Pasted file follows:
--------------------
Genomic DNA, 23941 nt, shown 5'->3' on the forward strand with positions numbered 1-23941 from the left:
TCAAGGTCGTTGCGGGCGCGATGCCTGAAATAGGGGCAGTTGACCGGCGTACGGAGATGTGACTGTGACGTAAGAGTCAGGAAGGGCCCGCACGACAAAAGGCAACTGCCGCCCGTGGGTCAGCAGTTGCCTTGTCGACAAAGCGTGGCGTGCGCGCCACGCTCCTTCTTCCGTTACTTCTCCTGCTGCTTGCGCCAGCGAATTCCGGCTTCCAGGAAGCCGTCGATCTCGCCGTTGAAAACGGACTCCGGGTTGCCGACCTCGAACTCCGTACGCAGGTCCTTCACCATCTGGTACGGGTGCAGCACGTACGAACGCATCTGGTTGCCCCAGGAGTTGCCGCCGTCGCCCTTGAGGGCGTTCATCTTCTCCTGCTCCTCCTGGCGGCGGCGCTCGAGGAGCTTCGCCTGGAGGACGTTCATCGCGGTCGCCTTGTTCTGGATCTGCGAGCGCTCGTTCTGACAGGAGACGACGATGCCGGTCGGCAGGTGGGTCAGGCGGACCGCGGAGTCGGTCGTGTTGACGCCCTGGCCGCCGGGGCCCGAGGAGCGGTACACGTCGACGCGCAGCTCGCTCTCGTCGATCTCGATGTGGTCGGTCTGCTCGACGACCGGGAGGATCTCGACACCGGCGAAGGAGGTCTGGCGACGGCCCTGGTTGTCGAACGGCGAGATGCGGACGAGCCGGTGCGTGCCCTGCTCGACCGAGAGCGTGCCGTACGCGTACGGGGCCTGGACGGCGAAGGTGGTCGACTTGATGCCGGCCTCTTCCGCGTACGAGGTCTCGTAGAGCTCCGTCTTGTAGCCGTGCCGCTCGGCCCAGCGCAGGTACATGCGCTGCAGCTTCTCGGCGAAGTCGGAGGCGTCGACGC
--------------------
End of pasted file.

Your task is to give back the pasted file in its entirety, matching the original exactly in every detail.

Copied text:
Genomic DNA, 23941 nt, shown 5'->3' on the forward strand with positions numbered 1-23941 from the left:
TCAAGGTCGTTGCGGGCGCGATGCCTGAAATAGGGGCAGTTGACCGGCGTACGGAGATGTGACTGTGACGTAAGAGTCAGGAAGGGCCCGCACGACAAAAGGCAACTGCCGCCCGTGGGTCAGCAGTTGCCTTGTCGACAAAGCGTGGCGTGCGCGCCACGCTCCTTCTTCCGTTACTTCTCCTGCTGCTTGCGCCAGCGAATTCCGGCTTCCAGGAAGCCGTCGATCTCGCCGTTGAAAACGGACTCCGGGTTGCCGACCTCGAACTCCGTACGCAGGTCCTTCACCATCTGGTACGGGTGCAGCACGTACGAACGCATCTGGTTGCCCCAGGAGTTGCCGCCGTCGCCCTTGAGGGCGTTCATCTTCTCCTGCTCCTCCTGGCGGCGGCGCTCGAGGAGCTTCGCCTGGAGGACGTTCATCGCGGTCGCCTTGTTCTGGATCTGCGAGCGCTCGTTCTGACAGGAGACGACGATGCCGGTCGGCAGGTGGGTCAGGCGGACCGCGGAGTCGGTCGTGTTGACGCCCTGGCCGCCGGGGCCCGAGGAGCGGTACACGTCGACGCGCAGCTCGCTCTCGTCGATCTCGATGTGGTCGGTCTGCTCGACGACCGGGAGGATCTCGACACCGGCGAAGGAGGTCTGGCGACGGCCCTGGTTGTCGAACGGCGAGATGCGGACGAGCCGGTGCGTGCCCTGCTCGACCGAGAGCGTGCCGTACGCGTACGGGGCCTGGACGGCGAAGGTGGTCGACTTGATGCCGGCCTCTTCCGCGTACGAGGTCTCGTAGAGCTCCGTCTTGTAGCCGTGCCGCTCGGCCCAGCGCAGGTACATGCGCTGCAGCTTCTCGGCGAAGTCGGAGGCGTCGACGC